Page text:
U.S. ARMY INSTITUTE OF SURGICAL RESEARCH
"Optimizing Combat Casualty Care"
Dr. James E. K. Hildreth, Dean of the College of Biological Sciences at the University of California, Davis, (right) presents Victor A. Convertino Ph.D. with the “Outstanding Distinguished Graduate Alumni Award October 10.

Dr. James E. K. Hildreth, Dean of the College of Biological Sciences at the University of California, Davis, (right) presents Victor A. Convertino Ph.D. with the “Outstanding Distinguished Graduate Alumni Award October 10. Photo by UCD photographer Michelle Yee

Convertino awarded outstanding Distinguished Graduate Alumni Award by UCD

By Steven Galvan, Public Affairs Officer
U.S. Army Institute of Surgical Research
4 NOV 2013


A physiologist/researcher from the U.S. Army Institute of Surgical Research (USAISR) at Joint Base San Antonio—Fort Sam Houston received the “Outstanding Distinguished Graduate Alumni Award” of the University of California, Davis (UCD) College of Biological Sciences. Victor A. Convertino, Ph.D., the tactical combat casualty care research task area program manager at the USAISR, accepted the award from Dr. James E. K. Hildreth, Dean of the College of Biological Sciences, during a ceremony at Davis, Calif. October 10.

“I am very humbled and honored to have received a career award from an institution that holds national rankings in the top 10 for public universities and in the top 50 in life sciences and medicine research,” said Convertino.

“But I’m most deeply touched by the respect that I’ve received by my colleagues. I hold a deep appreciation that no individual recognition accurately reflects a lifetime of support from family, friends, teachers, and colleagues who’ve made every accomplishment possible. This ‘lifetime team’ includes the support and contributions of past and present members of the tactical combat casualty care research task area here at the USAISR.”

Nomination letters written by Convertino’s colleagues to support this award stated that he was instrumental in the development of exercise countermeasures for astronauts and high-performance aircraft pilots with translational application to the care of special populations such as patients who are bed-ridden or wheelchair-restricted and that he was also involved in research that supported the development of advanced technologies for application in military medicine which are designed to “optimize combat casualty care” by providing early diagnosis and treatment of life-threatening low-tissue perfusion during out-of-hospital care.

During his opening remarks, Hildreth read an excerpt from a nomination letter written by former Director of NASA Life Sciences, Dr. Joan Vernikos: “One more point is worth raising about Dr. Convertino’s suitability for this recognition by the Alumni Association of the College of Biological Sciences. This has to do with his character and personality. Those who know Vic also know that ‘lazy’ is not a word in his vocabulary. I write here in the present rather than the past tense because Vic is not done discovering and we are the better for it. He is conscientious, hard working and fair to his support team and co-workers who all get generous credit and recognition for their work which he makes sure gets published promptly. These are notably traits that are not found often in our profession. He has helped raise his colleagues throughout his career to a higher level of productivity. His teams work hard, work well, have fun and in the process make exciting discoveries. That is what science is about and Dr. Convertino is such a scientist. UC Davis should be most proud to have produced not only an outstanding scientist, but indeed a scholar.”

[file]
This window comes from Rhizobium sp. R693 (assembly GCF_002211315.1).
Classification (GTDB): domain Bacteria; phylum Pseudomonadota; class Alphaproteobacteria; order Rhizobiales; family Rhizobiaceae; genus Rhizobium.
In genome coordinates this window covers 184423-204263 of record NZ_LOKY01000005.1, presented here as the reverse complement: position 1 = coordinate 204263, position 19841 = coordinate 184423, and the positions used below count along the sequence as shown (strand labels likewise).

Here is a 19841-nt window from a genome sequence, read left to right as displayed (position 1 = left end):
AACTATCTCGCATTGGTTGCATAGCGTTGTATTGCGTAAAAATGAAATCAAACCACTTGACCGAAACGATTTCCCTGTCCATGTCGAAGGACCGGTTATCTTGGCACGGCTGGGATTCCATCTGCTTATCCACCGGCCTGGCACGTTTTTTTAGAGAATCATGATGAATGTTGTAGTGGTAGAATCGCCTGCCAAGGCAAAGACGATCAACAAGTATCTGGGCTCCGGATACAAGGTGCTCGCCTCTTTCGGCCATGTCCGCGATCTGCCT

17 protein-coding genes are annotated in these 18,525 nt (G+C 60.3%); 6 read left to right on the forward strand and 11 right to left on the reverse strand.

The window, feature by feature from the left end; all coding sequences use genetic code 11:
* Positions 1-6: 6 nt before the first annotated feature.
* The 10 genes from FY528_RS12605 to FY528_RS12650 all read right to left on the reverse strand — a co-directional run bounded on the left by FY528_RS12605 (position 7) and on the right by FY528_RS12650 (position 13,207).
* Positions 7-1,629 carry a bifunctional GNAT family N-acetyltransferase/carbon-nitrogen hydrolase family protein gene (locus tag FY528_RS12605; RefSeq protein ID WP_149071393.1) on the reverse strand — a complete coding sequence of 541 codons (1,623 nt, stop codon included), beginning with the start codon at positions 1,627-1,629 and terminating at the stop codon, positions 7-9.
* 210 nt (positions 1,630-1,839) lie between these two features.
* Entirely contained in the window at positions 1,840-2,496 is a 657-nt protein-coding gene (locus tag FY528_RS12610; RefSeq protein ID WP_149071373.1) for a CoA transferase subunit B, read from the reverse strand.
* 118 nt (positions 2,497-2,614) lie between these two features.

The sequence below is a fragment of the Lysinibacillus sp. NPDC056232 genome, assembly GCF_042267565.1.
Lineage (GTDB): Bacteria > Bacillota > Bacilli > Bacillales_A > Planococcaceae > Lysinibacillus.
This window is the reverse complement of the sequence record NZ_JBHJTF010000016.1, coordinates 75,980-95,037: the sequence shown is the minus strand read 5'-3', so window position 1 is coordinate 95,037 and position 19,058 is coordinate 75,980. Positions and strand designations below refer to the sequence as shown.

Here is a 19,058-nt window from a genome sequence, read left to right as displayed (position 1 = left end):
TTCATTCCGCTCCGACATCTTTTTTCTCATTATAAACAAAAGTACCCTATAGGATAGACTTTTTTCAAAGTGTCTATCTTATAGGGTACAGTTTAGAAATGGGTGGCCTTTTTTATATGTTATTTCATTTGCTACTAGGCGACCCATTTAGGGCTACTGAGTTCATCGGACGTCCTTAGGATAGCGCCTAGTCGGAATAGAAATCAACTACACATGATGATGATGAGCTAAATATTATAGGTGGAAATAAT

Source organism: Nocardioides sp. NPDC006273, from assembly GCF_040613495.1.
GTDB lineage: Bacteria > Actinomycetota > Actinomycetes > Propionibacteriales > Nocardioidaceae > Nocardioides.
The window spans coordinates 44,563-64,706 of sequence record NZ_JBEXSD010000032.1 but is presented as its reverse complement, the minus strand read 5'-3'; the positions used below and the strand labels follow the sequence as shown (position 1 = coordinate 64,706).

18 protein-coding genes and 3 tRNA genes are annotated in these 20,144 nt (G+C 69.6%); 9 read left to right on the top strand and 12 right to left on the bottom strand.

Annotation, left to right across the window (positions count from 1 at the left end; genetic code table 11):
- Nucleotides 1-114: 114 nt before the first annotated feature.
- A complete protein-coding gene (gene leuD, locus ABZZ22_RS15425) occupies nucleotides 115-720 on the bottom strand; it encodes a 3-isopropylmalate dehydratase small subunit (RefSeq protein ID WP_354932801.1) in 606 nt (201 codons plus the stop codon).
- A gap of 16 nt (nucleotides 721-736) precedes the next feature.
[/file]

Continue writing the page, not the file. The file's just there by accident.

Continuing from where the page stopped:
Among the several combat casualty care research projects that Convertino has participated in since joining the USAISR in 1998 are the impedance threshold device (ITD) and compensatory reserve index (CRI) algorithm. The ITD increases low blood pressure in spontaneously breathing patients and the CRI algorithm utilizes the information obtained from a standard pulse oximeter and gauges whether a patient requires resuscitation or immediate medical attention.

In his acceptance speech, Convertino read an excerpt from an e-mail that he received from the chief of emergency medicine deployed at the 228th Combat Support Hospital in Baghdad, Iraq in June 2007. The note stated that a soldier with a gunshot wound to the pelvis was brought to the emergency room. The patient was in shock with low blood pressure and the medical staff was having problems finding a vein to start an IV. After an injection with a medication to raise the blood pressure failed, the medical staff placed a breathing value (ITD) which raised the blood pressure allowing an IV to get started. The patient was stabilized and sent to the operating room for surgery.

“I couldn’t think of anything that better defines the value of an education from the College of Biological Sciences at the University of California at Davis,” he said. “And the opportunity to serve our Nation’s military who defends the freedoms that we enjoy. I’m deeply grateful for such opportunities.”

Convertino first attended UCD in 1972 and earned a Master of Arts degree in Physical Education in 1974 with an emphasis in exercise physiology. He enrolled in the doctoral program in 1974 and continued his dissertation research while working full-time as a research associate in the Cardiology Division at the Stanford University School of Medicine. He earned a Doctor of Philosophy in Physiology with a minor in Biochemistry in 1981.